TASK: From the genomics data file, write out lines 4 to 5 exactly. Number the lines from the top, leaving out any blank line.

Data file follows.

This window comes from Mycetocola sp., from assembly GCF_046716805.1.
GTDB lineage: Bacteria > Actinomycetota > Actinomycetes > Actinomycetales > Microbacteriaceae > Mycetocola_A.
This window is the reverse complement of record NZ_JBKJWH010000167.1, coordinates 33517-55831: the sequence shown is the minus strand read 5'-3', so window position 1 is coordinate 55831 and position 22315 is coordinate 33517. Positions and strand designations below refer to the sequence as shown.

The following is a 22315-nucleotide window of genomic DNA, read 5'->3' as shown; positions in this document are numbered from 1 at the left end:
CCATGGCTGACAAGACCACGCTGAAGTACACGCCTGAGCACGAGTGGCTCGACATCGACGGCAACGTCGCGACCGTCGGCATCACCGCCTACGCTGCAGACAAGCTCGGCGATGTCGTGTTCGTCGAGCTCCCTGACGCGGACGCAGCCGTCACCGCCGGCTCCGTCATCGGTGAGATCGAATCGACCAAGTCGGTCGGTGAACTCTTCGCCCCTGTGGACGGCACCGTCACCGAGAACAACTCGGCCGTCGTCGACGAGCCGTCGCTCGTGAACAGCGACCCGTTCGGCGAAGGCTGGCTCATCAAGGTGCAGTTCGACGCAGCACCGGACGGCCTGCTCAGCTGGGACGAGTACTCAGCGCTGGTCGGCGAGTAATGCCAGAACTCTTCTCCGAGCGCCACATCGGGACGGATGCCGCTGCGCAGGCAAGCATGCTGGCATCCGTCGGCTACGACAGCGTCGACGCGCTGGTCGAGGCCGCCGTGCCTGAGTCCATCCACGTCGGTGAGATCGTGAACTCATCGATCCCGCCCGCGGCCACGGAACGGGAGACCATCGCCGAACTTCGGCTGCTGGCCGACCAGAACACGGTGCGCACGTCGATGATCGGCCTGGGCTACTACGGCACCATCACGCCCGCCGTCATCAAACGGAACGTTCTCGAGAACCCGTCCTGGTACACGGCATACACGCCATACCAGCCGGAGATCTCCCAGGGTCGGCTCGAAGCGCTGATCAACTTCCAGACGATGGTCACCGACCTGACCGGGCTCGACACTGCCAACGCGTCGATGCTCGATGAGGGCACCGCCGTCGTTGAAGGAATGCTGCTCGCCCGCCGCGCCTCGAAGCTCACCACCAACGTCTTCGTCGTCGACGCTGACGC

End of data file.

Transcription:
The following is a 22315-nucleotide window of genomic DNA, read 5'->3' as shown; positions in this document are numbered from 1 at the left end:
CCATGGCTGACAAGACCACGCTGAAGTACACGCCTGAGCACGAGTGGCTCGACATCGACGGCAACGTCGCGACCGTCGGCATCACCGCCTACGCTGCAGACAAGCTCGGCGATGTCGTGTTCGTCGAGCTCCCTGACGCGGACGCAGCCGTCACCGCCGGCTCCGTCATCGGTGAGATCGAATCGACCAAGTCGGTCGGTGAACTCTTCGCCCCTGTGGACGGCACCGTCACCGAGAACAACTCGGCCGTCGTCGACGAGCCGTCGCTCGTGAACAGCGACCCGTTCGGCGAAGGCTGGCTCATCAAGGTGCAGTTCGACGCAGCACCGGACGGCCTGCTCAGCTGGGACGAGTACTCAGCGCTGGTCGGCGAGTAATGCCAGAACTCTTCTCCGAGCGCCACATCGGGACGGATGCCGCTGCGCAGGCAAGCATGCTGGCATCCGTCGGCTACGACAGCGTCGACGCGCTGGTCGAGGCCGCCGTGCCTGAGTCCATCCACGTCGGTGAGATCGTGAACTCATCGATCCCGCCCGCGGCCACGGAACGGGAGACCATCGCCGAACTTCGGCTGCTGGCCGACCAGAACACGGTGCGCACGTCGATGATCGGCCTGGGCTACTACGGCACCATCACGCCCGCCGTCATCAAACGGAACGTTCTCGAGAACCCGTCCTGGTACACGGCATACACGCCATACCAGCCGGAGATCTCCCAGGGTCGGCTCGAAGCGCTGATCAACTTCCAGACGATGGTCACCGACCTGACCGGGCTCGACACTGCCAACGCGTCGATGCTCGATGAGGGCACCGCCGTCGTTGAAGGAATGCTGCTCGCCCGCCGCGCCTCGAAGCTCACCACCAACGTCTTCGTCGTCGACGCTGACGC